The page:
Datacentre industry launches bootcamp to plug skills shortage

The Data Centre Alliance has launched a bootcamp in collaboration with industry and universities to plug datacentre skills gap

Datacentre operators in Europe are having real difficulties finding suitable new employees for positions in what is possibly the least known but fastest growing area of the economy, according to the industry body Data Centre Alliance (DCA).

The not-for-profit organisation has devised a datacentre bootcamp following wide-ranging discussion with datacentre companies and academia, including the University of East London, Leeds University and CNet Training.

The bootcamp will comprise datacentre training and suitability assessment – which aims to give graduates the additional knowledge they need to successfully apply for datacentre-related jobs. Those professionals that make it through the tough selection and assessment process will be ideally pre-selected candidates for interview by the datacentre operators.

“The bootcamp students will learn many of the well-hidden secrets of the datacentre industry," said Simon Campbell-Whyte, DCA’s executive director.

“They will be amazed to find out just how many things in their lives require a datacentre to make them happen – everything from their Facebook status updates, tweets and emails, to holiday bookings, traffic lights and parcel deliveries.

“They will also learn how datacentres fit into the world economy as massive ‘factories’ often the size of a dozen or more football pitches – and each consuming as much energy as a small city,” he added.

Plugging the datacentre skills gap

According to the DCA, there is a skills shortage in the datacentre field, despite media reports claiming that 73 applicants fight for every graduate post in the UK's capital and that an estimated 20,000 graduates in the UK are still out of work months after completing their degrees.

“Due to the specialised nature of the skills required in the datacentre industry there is a limited pool of exceptional workers out there and, up until now, there have been no graduate programmes specific to the skills required,” said Rob Coupland, UK managing director of pan-European datacentre operator TelecityGroup, one of the sponsors of the pilot DCA Boot Camp.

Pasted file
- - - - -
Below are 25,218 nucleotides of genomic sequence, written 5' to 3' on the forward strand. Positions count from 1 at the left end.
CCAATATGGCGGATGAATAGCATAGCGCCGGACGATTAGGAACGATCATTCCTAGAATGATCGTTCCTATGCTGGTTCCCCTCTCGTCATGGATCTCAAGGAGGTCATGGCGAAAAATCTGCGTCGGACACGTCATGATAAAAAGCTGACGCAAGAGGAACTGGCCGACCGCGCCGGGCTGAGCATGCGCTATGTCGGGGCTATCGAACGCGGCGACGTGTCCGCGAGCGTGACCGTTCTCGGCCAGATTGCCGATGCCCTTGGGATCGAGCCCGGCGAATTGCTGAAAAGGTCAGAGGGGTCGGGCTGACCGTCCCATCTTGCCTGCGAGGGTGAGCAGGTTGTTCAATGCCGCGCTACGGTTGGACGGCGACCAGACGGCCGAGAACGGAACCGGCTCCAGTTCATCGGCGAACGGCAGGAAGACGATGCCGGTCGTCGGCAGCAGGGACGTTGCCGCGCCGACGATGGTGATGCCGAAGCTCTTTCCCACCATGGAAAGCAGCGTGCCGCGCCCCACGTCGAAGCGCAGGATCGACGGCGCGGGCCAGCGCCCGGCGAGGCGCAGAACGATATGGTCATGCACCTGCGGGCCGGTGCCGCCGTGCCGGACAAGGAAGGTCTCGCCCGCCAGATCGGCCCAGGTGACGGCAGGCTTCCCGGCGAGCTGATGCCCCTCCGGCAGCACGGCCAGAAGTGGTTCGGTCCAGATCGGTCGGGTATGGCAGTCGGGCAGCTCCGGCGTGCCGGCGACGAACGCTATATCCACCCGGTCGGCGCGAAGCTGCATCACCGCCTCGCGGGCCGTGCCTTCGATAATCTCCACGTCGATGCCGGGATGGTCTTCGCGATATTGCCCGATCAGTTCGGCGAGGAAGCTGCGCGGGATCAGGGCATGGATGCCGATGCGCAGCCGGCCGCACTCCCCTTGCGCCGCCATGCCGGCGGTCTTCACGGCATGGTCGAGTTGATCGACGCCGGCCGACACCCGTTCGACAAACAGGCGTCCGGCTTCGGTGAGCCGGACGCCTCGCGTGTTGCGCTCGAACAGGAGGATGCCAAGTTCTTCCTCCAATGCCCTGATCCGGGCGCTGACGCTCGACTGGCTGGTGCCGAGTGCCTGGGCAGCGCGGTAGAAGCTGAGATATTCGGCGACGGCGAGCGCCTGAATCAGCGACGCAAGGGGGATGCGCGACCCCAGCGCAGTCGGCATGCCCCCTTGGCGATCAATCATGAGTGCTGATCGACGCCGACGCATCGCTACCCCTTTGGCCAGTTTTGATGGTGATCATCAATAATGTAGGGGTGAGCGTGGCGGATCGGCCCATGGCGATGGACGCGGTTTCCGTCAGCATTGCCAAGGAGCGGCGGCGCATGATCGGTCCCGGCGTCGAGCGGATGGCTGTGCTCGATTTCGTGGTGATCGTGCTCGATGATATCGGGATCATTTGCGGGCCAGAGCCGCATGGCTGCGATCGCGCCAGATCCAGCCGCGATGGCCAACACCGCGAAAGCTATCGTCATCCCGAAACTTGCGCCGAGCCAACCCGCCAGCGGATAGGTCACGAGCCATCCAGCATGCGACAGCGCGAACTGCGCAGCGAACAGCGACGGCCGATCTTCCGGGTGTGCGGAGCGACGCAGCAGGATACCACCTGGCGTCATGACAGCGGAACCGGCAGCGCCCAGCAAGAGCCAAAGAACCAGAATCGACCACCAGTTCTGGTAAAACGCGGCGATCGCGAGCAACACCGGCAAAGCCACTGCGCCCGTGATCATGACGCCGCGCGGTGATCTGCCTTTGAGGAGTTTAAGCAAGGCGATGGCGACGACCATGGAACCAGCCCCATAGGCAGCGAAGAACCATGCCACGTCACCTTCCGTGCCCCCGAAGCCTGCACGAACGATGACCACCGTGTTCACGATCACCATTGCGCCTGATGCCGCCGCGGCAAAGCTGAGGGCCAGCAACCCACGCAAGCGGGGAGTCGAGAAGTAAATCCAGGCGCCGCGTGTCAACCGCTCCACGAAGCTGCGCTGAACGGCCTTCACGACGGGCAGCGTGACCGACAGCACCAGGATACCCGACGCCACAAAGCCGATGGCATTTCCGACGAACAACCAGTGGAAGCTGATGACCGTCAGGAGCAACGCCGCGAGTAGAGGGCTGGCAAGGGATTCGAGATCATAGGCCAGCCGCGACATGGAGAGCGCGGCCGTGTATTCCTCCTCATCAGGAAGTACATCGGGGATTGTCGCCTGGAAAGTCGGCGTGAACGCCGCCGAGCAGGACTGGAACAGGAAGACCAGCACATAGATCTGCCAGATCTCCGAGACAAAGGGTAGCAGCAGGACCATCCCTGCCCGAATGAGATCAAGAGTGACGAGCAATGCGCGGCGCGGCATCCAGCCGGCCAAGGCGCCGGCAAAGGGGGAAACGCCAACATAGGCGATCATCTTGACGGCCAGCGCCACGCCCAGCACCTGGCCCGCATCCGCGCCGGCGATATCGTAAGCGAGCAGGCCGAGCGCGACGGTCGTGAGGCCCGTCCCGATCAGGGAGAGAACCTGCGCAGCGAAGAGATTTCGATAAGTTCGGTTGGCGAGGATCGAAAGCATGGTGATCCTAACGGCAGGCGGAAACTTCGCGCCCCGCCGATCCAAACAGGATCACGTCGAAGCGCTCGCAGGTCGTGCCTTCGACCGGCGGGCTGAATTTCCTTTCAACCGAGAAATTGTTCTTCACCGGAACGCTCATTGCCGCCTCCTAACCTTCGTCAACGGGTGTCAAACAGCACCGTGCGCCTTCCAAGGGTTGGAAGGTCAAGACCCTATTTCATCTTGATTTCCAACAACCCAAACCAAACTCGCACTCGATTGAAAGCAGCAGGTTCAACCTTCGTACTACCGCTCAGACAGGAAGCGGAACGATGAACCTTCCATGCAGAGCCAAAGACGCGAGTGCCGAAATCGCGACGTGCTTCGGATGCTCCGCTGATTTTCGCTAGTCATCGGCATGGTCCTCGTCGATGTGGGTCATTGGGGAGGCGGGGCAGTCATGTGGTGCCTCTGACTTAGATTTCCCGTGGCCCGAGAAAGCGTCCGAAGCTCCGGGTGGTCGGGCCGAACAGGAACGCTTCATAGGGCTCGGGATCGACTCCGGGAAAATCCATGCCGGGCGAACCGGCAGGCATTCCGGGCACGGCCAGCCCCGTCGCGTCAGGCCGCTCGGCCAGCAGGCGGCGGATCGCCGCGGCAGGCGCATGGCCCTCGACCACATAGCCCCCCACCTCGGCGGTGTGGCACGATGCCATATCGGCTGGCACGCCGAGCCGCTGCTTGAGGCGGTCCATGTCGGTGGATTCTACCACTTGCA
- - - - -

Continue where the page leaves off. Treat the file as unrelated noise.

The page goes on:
“Only through the ongoing development of IT skills will we be able to continue to deliver the level of service our customers expect. This reflects the critical importance of the role of the datacentre managers and engineers in today’s datacentre industry,” he added.

Specialist datacentre training

The DCA datacentre bootcamp, sponsored by datacentre operators such as Telehouse and TelecityGroup, is free to successful applicants. Students will receive training from international datacentre training specialist CNet Training, which will deliver the course alongside skilled professionals from DCA and lecturers from the University of East London.

The bootcamp’s rigorous pre-selection and “a no-nonsense weeding-out process” will lead to a supply of potential employees who are well-positioned to become datacentre professionals in London, said Telehouse’s UK director, Andrew Fray.

Once the candidates understand the significance of datacentres in the world economy, CNet Training will introduce them to a new discipline of “critical thinking” – similar to that taught in the nuclear and airline industries, according to the training company.

“This is because if they can’t do the joined-up thinking necessary to avoid major datacentre outages, like we’ve seen in recent years, then they don’t belong in our industry,” said Andrew Stevens, CNet’s chief executive.

“Every minute that a datacentre is out of action can affect millions of people and cost billions of pounds, so it is essential that guarding against outages becomes part of every datacentre professional’s DNA,” he added.

The datacentre-based IT training will provide in-depth technical introduction to the elements associated with efficient operation and maintenance of a datacentre, and will expose students to the technical career opportunities in this IT sector.

“Our mission is to research and develop best practice for the benefit of its members and the datacentre industry globally,” said Campbell-Whyte.

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